eBay buying tips - how to get a great deal

Online auction sites have given shoppers everywhere another, and often cheaper, option when it comes to finding everything from secondhand toys and vintage clothes to used cars and rare collectibles.

eBay buying tips

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However, more than a few eBay buyers have been stung by unscrupulous sellers or ended up paying more than they need to, so if you're a bargain hunter looking for the perfect item at the perfect price, here are some top tips for getting your hands on the good stuff.

Check prices
Just because it's listed on eBay doesn't necessarily mean it's the cheapest. To avoid paying over the odds, check the going eBay rate by filling out your search terms and ticking the 'completed items' box. This will show you the prices paid for similar items so you'll know whether you're getting a good deal.

At the same time, check shopping comparison sites to be sure you can't buy it cheaper elsewhere, as well as searching on Amazon marketplace or Play.com.

Go local
Items that can be delivered anywhere in the UK are bound to be popular, but searching for 'pick up only' items means fewer bidders and a better chance of a bargain. Thankfully there are now a range of apps and tools that let you search for local items, such as the Local eBay Deals Mapper which is available both on the web and as a smartphone app for Android or iPhone.

No bids bargains
Whatever you search for on eBay, the chances are you've scrolled down a fair few pages of items with a starting price of 99p or even less. While the seller is no doubt hoping this will encourage buyers into a bidding war, many such items get missed and end up going for a song. Try your luck with a tool such as Lastminute Auction, which does the searching for you, finding items for under £1 that are due to finish within an hour. Just watch out for higher than average delivery charges before you buy.

Time it right
If you spot something you're desperate to get your hands on, don't be tempted to bid straight away. Even if there's just one other buyer after the item you'll quickly end up in a bidding war and bump the price up unnecessarily.

Get sneaky with your bidding by 'watching' the item (you can set alerts if it's a must-have so that you'll get an email whenever a bid is made), and leave it late to make your play. By bidding 10 seconds before the time is up, it's unlikely your competitors will have time to come back at you. Similarly, many buyers lose out on items where the auction closes at an unsociable hour. Make the most of BayCrazy's Night Time Bargain search and you might just bag a bargain ahead of slumbering bidders.

Bid a bit extra
As any keen eBayer will know, it's possible to enter a maximum bid that allows the auction site bid for you until the limit is reached. But adding that little bit extra to your bid will mean the auction favours you. For example, on cheaper items, setting a limit of £10.10 instead means anyone bidding a flat £10 will automatically be outbid.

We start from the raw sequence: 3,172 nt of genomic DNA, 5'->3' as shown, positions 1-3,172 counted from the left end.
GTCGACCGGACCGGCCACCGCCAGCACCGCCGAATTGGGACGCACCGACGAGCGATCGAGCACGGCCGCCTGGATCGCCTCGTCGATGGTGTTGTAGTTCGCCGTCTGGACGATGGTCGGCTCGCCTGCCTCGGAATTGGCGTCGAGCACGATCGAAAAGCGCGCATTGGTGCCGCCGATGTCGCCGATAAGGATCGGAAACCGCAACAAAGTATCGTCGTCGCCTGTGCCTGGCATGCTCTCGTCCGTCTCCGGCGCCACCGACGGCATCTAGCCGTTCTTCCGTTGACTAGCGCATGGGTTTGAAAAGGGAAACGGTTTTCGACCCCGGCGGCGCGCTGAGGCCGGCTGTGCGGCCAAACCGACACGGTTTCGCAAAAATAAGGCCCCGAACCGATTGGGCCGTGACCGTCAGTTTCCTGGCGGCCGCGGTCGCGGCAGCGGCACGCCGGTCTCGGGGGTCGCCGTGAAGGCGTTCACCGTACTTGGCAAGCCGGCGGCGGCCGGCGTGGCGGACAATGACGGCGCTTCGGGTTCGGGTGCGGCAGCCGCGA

Scams and fakes
Knowing how to spot a scam or a fake on eBay is just as important as bagging a bargain. First off, make sure you read the full details of any item you plan to bid on carefully so that you know exactly what you'll be getting when payment has been made.

Feedback can be a useful guide to a seller's trustworthiness, though it's not the be all and end all. More than 98 per cent positive feedback and scores of more than 30 are usually a good sign, but beware those that have previously only sold a few very cheap bits and bobs before listing a high priced item.

Fakes are, of course, numerous on auction websites, and spotting them can be a tricky business. Designer handbags, sunglasses and clothes are among the most commonly-faked items, so checking feedback is definitely worth it if you're going for big name expensive brands. Bear in mind that photos taken at home are often among the most reliable, as scam artists often nab tempting snaps from official brand sites.

If in doubt...
If you are in any doubt as to the seller's credentials or the item you plan to bid on, it's best to buy from an eBay trader, which gives you the same statutory rights as any high street shop. And if a problem should arise that remains unsolved by communication with the seller, be sure to make your complaint within 45 days - any longer and you will no longer be covered by the eBay buyer protection scheme.

Are you an eBay buying pro? What are your top tips for getting the best bargains? Leave your comments below...